United States v. Lucas, Nos. 12-4840-cr(L), 13-0743(Con), 13-1075(Con) (2d Cir. Mar. 17, 2014) (Parker, Lynch, and Droney) (per curiam), available hereThis published (and, therefore, precedential) decision reiterates what the Circuit had previously held only in non-precedential summary orders: that USSG 5G1.3(b) and 18 U.S.C. 3584 empower district courts to run sentences concurrently only to "undischarged" terms of imprisonment.
Defendants pled guilty to conspiracy to distribute drugs and to using and carrying a firearm during and in relation to that conspiracy, in violation of 18 U.S.C. 924(c). The district court sentenced all three defendants to the mandatory minimum term of imprisonment on both counts: ten years for the drug charge and a consecutive five-year term for the gun charge.
On appeal, defendants argued that the district court mistakenly believed that it had no authority to impose less than the mandatory minimum sentences by running those sentences concurrently to completed prison terms that defendants had previously served on related state charges.
The Circuit held that the district court correctly ruled that it had no such authority. The Court noted that USSG 5G1.3(b) directs district courts to run a prison term "concurrently to the remainder of [any] undischarged term of imprisonment" if the recommended "term of imprisonment resulted from another offense that is relevant conduct to the . . . offense of conviction." The Court held that this language plainly refers only to "undischarged" prison terms.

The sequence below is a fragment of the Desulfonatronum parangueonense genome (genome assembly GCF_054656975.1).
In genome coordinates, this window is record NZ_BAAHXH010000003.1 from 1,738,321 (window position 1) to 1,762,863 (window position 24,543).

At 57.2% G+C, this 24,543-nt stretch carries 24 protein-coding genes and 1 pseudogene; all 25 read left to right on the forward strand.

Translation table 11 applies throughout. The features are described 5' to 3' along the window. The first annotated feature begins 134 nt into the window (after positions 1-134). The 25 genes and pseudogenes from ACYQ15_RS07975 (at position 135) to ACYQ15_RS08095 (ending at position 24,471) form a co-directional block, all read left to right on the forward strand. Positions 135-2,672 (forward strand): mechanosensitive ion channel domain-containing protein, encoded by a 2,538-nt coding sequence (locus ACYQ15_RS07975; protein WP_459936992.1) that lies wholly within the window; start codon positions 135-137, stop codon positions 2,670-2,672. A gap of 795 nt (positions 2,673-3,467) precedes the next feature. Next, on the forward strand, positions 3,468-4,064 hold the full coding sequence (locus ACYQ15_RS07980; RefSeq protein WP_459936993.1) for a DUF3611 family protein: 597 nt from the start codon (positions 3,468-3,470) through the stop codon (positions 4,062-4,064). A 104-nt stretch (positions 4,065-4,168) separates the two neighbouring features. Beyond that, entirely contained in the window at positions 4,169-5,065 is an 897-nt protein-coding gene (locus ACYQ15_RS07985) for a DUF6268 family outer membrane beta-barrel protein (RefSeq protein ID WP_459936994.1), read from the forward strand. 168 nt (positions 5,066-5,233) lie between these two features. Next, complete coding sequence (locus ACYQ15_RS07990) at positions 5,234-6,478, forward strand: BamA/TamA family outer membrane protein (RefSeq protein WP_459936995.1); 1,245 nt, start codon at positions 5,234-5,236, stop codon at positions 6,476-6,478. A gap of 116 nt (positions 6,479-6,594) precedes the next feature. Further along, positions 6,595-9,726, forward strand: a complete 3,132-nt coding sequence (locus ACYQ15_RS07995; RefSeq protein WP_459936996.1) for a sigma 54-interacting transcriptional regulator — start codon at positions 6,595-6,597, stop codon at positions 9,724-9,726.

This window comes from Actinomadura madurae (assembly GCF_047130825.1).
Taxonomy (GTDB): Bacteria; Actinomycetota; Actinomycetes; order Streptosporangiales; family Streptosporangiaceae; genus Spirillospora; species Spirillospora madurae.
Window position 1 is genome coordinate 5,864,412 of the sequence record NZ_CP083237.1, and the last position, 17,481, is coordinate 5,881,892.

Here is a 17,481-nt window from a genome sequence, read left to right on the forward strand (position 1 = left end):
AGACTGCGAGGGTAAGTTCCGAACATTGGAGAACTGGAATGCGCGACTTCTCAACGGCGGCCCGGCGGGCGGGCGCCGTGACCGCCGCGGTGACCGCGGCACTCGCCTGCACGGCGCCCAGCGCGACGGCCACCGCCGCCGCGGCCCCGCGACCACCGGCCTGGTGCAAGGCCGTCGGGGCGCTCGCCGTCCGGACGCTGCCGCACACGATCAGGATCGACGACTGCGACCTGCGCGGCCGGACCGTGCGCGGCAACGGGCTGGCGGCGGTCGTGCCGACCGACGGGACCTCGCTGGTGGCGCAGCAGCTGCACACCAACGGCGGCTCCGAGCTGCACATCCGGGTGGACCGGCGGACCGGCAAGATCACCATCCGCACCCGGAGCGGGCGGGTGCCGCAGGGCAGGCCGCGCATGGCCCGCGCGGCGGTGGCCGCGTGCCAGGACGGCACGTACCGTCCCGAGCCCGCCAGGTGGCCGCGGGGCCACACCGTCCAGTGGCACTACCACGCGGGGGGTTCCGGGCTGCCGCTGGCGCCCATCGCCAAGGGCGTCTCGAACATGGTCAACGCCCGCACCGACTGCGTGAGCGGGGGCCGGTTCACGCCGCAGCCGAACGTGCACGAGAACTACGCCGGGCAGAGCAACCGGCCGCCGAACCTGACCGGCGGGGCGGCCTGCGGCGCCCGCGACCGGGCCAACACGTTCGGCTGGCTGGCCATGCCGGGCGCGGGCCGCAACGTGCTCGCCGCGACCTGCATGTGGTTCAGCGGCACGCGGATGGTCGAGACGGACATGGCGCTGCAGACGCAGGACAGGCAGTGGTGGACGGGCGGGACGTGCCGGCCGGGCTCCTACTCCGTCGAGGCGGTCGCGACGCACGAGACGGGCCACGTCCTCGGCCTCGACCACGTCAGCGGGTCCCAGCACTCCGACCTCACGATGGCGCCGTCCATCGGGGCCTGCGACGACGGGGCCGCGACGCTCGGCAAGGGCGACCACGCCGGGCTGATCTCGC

And 18 U.S.C. 3584 delineates only two categories of defendants who qualify for a concurrent sentence: those subject to "multiple terms of imprisonment ... imposed ... at the same time," and those who are "already subject to an undischarged term of imprisonment." The Court declared, "Nothing in the statute authorized the district court to extend the benefit of a concurrent sentence to a third category of defendants, those who have previously served sentences, now completed, for related crimes."
Finally, the Circuit held that neither USSG 5G1.3(b) nor 18 U.S.C. 3584 draws an irrational distinction between discharged and undischarged prison terms. Accordingly, those provisions are not unconstitutional under the equal protection component of the due process clause.